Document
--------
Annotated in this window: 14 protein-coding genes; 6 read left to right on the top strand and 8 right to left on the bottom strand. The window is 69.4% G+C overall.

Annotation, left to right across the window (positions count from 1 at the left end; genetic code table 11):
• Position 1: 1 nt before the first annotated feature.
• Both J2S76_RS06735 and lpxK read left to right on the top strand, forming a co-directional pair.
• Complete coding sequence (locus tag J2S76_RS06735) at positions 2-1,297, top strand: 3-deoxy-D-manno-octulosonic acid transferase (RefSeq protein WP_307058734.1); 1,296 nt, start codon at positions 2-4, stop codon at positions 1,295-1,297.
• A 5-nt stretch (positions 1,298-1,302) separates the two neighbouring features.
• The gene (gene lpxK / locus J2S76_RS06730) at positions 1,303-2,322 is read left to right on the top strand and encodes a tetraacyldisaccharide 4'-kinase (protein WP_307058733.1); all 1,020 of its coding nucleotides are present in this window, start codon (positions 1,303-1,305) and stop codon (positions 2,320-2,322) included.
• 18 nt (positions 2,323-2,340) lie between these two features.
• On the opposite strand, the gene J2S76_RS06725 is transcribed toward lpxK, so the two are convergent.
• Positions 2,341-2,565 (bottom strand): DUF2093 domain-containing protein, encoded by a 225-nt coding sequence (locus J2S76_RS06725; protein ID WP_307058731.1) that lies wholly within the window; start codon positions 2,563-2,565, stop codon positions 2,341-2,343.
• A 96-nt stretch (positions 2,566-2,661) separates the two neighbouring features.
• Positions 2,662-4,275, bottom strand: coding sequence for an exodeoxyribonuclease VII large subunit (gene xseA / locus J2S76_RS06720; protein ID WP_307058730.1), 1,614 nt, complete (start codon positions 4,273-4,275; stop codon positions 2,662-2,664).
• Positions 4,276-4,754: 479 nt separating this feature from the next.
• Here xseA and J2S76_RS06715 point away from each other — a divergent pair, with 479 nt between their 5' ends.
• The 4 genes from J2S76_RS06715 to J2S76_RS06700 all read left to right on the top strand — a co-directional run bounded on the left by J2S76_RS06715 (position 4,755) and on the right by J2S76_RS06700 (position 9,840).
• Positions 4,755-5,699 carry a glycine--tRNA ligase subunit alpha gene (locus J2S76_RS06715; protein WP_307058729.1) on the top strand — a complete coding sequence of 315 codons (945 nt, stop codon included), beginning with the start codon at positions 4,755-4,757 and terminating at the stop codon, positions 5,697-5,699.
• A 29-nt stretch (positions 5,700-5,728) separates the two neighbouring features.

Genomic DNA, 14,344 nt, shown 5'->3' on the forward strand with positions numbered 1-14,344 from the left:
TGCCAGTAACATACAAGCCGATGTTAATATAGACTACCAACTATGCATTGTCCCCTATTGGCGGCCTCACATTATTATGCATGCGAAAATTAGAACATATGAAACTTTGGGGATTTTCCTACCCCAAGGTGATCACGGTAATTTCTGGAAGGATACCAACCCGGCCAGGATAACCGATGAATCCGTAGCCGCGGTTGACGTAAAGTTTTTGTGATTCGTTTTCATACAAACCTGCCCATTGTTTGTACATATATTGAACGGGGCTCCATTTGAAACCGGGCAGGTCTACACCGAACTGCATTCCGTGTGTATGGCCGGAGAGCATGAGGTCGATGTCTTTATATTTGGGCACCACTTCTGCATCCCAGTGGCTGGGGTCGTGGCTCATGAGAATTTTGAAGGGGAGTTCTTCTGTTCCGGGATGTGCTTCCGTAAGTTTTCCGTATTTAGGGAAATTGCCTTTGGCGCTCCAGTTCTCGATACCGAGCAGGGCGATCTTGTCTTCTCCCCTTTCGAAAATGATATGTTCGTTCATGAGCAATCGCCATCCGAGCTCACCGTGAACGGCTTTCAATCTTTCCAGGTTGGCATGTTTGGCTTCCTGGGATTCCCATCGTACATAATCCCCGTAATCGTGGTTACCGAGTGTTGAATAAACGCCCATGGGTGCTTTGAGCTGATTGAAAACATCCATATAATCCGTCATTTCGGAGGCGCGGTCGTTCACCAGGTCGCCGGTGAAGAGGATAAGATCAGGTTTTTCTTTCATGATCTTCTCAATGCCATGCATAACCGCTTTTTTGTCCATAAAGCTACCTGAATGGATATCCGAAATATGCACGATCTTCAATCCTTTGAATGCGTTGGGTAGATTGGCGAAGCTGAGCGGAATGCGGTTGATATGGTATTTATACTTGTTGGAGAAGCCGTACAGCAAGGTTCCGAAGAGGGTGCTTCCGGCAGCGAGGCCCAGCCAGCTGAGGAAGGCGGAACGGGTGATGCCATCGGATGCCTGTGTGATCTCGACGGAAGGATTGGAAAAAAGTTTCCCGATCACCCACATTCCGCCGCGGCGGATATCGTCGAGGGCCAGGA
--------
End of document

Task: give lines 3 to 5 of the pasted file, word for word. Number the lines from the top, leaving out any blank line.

• Position 1: 1 nt before the first annotated feature.
• Both J2S76_RS06735 and lpxK read left to right on the top strand, forming a co-directional pair.
• Complete coding sequence (locus tag J2S76_RS06735) at positions 2-1,297, top strand: 3-deoxy-D-manno-octulosonic acid transferase (RefSeq protein WP_307058734.1); 1,296 nt, start codon at positions 2-4, stop codon at positions 1,295-1,297.